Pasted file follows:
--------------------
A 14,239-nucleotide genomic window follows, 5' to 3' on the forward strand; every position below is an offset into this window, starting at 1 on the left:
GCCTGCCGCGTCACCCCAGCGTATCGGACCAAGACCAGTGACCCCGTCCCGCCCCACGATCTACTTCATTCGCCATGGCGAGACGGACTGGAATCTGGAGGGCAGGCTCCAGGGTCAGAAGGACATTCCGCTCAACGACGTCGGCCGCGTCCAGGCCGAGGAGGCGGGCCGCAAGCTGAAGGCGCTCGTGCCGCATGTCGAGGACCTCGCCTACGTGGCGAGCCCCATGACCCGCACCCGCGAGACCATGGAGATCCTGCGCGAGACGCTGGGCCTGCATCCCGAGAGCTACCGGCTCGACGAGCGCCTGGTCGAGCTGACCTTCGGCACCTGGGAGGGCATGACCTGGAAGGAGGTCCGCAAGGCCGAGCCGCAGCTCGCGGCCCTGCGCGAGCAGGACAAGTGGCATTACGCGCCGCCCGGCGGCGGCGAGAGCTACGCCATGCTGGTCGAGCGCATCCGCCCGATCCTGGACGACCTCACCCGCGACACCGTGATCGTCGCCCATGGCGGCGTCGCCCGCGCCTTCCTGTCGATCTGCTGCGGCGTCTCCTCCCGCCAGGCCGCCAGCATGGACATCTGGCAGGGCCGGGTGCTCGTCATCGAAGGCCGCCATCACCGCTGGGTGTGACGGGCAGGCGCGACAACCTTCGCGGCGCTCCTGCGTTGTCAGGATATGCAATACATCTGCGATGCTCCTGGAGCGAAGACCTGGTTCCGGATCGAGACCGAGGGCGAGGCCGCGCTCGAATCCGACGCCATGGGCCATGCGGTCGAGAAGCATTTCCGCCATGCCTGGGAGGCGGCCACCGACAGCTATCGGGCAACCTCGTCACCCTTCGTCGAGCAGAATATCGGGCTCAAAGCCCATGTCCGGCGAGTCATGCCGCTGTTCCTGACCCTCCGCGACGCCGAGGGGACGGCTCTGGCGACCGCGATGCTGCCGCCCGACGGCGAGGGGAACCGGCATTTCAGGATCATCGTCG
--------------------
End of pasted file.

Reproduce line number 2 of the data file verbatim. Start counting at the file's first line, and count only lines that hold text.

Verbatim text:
GCCTGCCGCGTCACCCCAGCGTATCGGACCAAGACCAGTGACCCCGTCCCGCCCCACGATCTACTTCATTCGCCATGGCGAGACGGACTGGAATCTGGAGGGCAGGCTCCAGGGTCAGAAGGACATTCCGCTCAACGACGTCGGCCGCGTCCAGGCCGAGGAGGCGGGCCGCAAGCTGAAGGCGCTCGTGCCGCATGTCGAGGACCTCGCCTACGTGGCGAGCCCCATGACCCGCACCCGCGAGACCATGGAGATCCTGCGCGAGACGCTGGGCCTGCATCCCGAGAGCTACCGGCTCGACGAGCGCCTGGTCGAGCTGACCTTCGGCACCTGGGAGGGCATGACCTGGAAGGAGGTCCGCAAGGCCGAGCCGCAGCTCGCGGCCCTGCGCGAGCAGGACAAGTGGCATTACGCGCCGCCCGGCGGCGGCGAGAGCTACGCCATGCTGGTCGAGCGCATCCGCCCGATCCTGGACGACCTCACCCGCGACACCGTGATCGTCGCCCATGGCGGCGTCGCCCGCGCCTTCCTGTCGATCTGCTGCGGCGTCTCCTCCCGCCAGGCCGCCAGCATGGACATCTGGCAGGGCCGGGTGCTCGTCATCGAAGGCCGCCATCACCGCTGGGTGTGACGGGCAGGCGCGACAACCTTCGCGGCGCTCCTGCGTTGTCAGGATATGCAATACATCTGCGATGCTCCTGGAGCGAAGACCTGGTTCCGGATCGAGACCGAGGGCGAGGCCGCGCTCGAATCCGACGCCATGGGCCATGCGGTCGAGAAGCATTTCCGCCATGCCTGGGAGGCGGCCACCGACAGCTATCGGGCAACCTCGTCACCCTTCGTCGAGCAGAATATCGGGCTCAAAGCCCATGTCCGGCGAGTCATGCCGCTGTTCCTGACCCTCCGCGACGCCGAGGGGACGGCTCTGGCGACCGCGATGCTGCCGCCCGACGGCGAGGGGAACCGGCATTTCAGGATCATCGTCG